To obtain regulated production at a high level of myristoylated recombinant annexin XIIIb, the protein was expressed in Drosophila Schneider (SL3) cells. For that purpose, the annexin XIIIb sequence was amplified by PCR to obtain an EcoRI-KpnI fragment containing 29 nucleotides before the ATG and all the sequence of the gene except the stop codon. The primers used for this amplification were: 5′-TCG GAA TTC TAC AGA ACA ACT GTC T-3′ and 5′-C GAC GGT ACC GTG CAA GAG GGC CAC-3′. The sequence has not been further modified because the Kozak sequence of annexin XIIIb is very close to the consensus Kozak sequence of Drosophila melanogaster. The annexin XIIIb fragment has been inserted between the EcoRI-KpnI sites in the polylinker of a modified pRmHa-3 vector provided by Dr. Jürgen Benting (EMBL, Heidelberg, Germany). In brief, this vector contains, like the parental one, the copper inducible Drosophila Metallothionein promoter in 5′ of the polylinker: EcoRI-SacI-NheI-KpnI-SmaI-BamHI-ClaI-Flag tag-EcoRV-10xHis-SalI, the KpnI and BamHI sites being in frame with the different tags. These tags can be cleaved off by numerous proteases after purification of the protein. Cotransfection of SL3 cells with pRmHa-3/AnxXIIIb and pUChsneo was done according to (Jackson et al., 1992; Wallny et al., 1995) with the modification that cells were cultured in presence of 1% FCS. The induction of the protein was achieved by incubating the cells for 72 h with 2 mM CuSO4. The routine volume was 600 ml which gave rise to 2 g of dry cells. After extensive washing, the cells were lysed (6 ml lysis buffer/g of dry cells) at 37°C for 30 min in PBS, 150 mM NaCl, 1.5% Triton X-100, 10 mM imidazole, and a cocktail of protease inhibitors (CLAP: chymostatin, leupeptin, antipain, pepstatin A; final concentration 25 mg/ml of each). The supernatant of a 20-min spin at 4,000 g was incubated overnight with equilibrated Ni-NTA Agarose beads (Qiagen, Hilden, Germany). The beads were then washed with increasing amount of imidazole in PBS, 150 mM NaCl, 1% Triton X-100. The last washes were performed without Triton X-100. The elution was obtained at 120 mM imidazole in PBS, 150 mM NaCl, 10 mM DTT, and CLAP. For the functional assays (see below), the protein was concentrated through using a 10 filter (Amicon, Beverly, MA) and dialyzed against KOAc buffer. We checked that the myristoylated recombinant protein was able to bind liposomes. To select the clones of Schneider cells expressing the highest amount of myristoylated annexin XIIIb, 1 ml of each clone was induced with 1 mM CuSO4 for 24 h and 20 μl [9.10(n)-3H] myristic acid (in ethanol solution at 1.89 TBq/mmol with 37 MBq/ml; Amersham, Braunschweig, Germany) was incorporated for the last 20 h of culture. Cells were then washed three times in ice-cold PBS and then lysed in PBS, 1% NP40, 1 mM DTT, and CLAP, for 30 min at room temperature with shaking. The solubilized material was analyzed by SDS-PAGE, gels were fixed and the signal was intensified (Intensify™; Du pont de Nemours, Brussels, Belgium), and exposed for 2 wk.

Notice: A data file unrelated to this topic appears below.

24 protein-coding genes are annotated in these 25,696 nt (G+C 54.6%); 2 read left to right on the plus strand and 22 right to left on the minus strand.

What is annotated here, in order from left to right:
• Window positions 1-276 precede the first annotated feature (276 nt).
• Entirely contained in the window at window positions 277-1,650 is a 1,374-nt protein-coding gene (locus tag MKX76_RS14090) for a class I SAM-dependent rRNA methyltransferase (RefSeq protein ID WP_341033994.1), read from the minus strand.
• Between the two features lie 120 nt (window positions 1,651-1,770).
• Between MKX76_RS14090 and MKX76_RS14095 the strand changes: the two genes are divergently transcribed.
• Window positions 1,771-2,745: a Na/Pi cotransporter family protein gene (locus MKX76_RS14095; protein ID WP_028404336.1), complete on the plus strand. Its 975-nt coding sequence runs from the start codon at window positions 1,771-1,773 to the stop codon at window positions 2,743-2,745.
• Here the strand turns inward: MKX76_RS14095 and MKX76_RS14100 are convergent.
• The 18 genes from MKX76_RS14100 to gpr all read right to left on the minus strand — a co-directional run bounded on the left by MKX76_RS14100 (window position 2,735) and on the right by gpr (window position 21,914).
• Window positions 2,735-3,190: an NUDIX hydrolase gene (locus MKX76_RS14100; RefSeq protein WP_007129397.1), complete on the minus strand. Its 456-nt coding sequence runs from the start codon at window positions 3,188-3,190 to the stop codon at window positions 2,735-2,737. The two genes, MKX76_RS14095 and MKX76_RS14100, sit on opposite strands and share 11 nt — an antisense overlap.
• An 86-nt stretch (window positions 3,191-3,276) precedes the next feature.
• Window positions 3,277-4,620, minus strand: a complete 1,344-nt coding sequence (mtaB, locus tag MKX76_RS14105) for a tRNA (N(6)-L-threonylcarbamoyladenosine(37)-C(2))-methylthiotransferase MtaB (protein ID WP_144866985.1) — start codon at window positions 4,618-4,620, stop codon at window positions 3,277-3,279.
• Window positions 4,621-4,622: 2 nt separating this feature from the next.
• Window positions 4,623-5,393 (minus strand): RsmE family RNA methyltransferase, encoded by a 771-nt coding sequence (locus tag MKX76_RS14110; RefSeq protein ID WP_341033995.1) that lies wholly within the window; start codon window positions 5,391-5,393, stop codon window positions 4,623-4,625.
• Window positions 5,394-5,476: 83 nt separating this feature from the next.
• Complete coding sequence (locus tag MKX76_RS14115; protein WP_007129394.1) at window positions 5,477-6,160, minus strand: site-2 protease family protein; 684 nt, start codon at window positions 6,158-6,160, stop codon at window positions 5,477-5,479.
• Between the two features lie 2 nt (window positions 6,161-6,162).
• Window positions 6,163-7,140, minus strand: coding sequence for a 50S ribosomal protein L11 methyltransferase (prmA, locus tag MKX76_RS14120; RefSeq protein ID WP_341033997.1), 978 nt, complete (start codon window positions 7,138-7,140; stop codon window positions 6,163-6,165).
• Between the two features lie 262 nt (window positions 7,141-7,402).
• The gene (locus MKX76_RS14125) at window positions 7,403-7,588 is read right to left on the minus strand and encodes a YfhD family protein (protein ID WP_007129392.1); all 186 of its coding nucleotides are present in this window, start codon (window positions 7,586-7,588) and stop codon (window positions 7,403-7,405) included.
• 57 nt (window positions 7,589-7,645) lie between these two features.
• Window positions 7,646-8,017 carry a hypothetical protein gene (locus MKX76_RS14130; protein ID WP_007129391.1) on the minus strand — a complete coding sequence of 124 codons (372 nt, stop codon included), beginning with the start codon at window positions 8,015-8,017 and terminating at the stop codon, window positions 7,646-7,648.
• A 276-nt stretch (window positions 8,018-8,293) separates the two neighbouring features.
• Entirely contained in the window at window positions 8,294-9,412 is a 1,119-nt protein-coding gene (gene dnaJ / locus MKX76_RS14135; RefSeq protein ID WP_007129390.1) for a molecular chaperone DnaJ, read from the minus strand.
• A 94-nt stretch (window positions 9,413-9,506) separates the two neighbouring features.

Lovastatin/Mevalonate Treatment, MeβCD, and Triton Extractions, Floatation
We followed a procedure based on the inhibition of de novo synthesis of cholesterol by lovastatin in the presence of mevalonate (used for the synthesis of nonsterol products) and extraction of cholesterol from the plasma membrane by MeβCD (Keller and Simons, 1998). When this procedure was used for MDCK cells grown on filters, cholesterol depletion <70% was accomplished (Keller and Simons, 1998). Control and MeβCD extracted cells were rinsed by dipping in ice-cold PBS containing 0.9 mM CaCl2 and 0.5 mM MgCl2 before they were transferred for 75 min to 20°C with 3 ml on both sides of infection medium containing 0.35 g/liter sodium bicarbonate. Then, filters were transferred to 37°C for 30 min. Cells were cooled down by dipping the filters in 10 mM ice-cold Hepes, pH 7.4 and 2 mM EGTA. Cells were scraped with a rubber policeman in this buffer containing 0.25 mM sucrose (United States Biochemical Corp., Cleveland, OH), 5 mM DTT, and CLAP. Cells were homogenized by 25 passages through a 25-G needle. For some floatation experiments cells were treated with 100 μM latrunculin B (Calbiochem, Bad Soden, Germany) and 33 μM nocodazole for 20 min at 37°C followed by 20 min on ice for complete disruption of the cytoskeleton. For Triton extraction, samples were incubated 30 min at 4°C with 1% (wt/vol) Triton X-100 (Serva, Heidelberg, Germany). Samples were then either centrifuged at 120,000 g for 30 min at 4°C on a 2 M sucrose cushion or submitted to floatation using OptiPrep™. In this latter case, samples were made in 900 μl 1.077 g/ml with OptiPrep™ and overlaid with a step gradient of 1.067, 1.043, and 1.037 g/ml (1,350, 900, and 900 μl, respectively) using a mix of 0.25 M sucrose and 30% OptiPrep™ both in 10 mM Hepes, pH 7.4, 2 mM EGTA, and 1% Triton X-100. Floatation was performed in SW 60 Beckman tubes at 40,000 rpm for 18 h at 4°C. Nine fractions were collected and proteins were methanol-chloroform precipitated for further analysis. Supernatants obtained after the 120,000 g centrifugation were methanol-chloroform precipitated.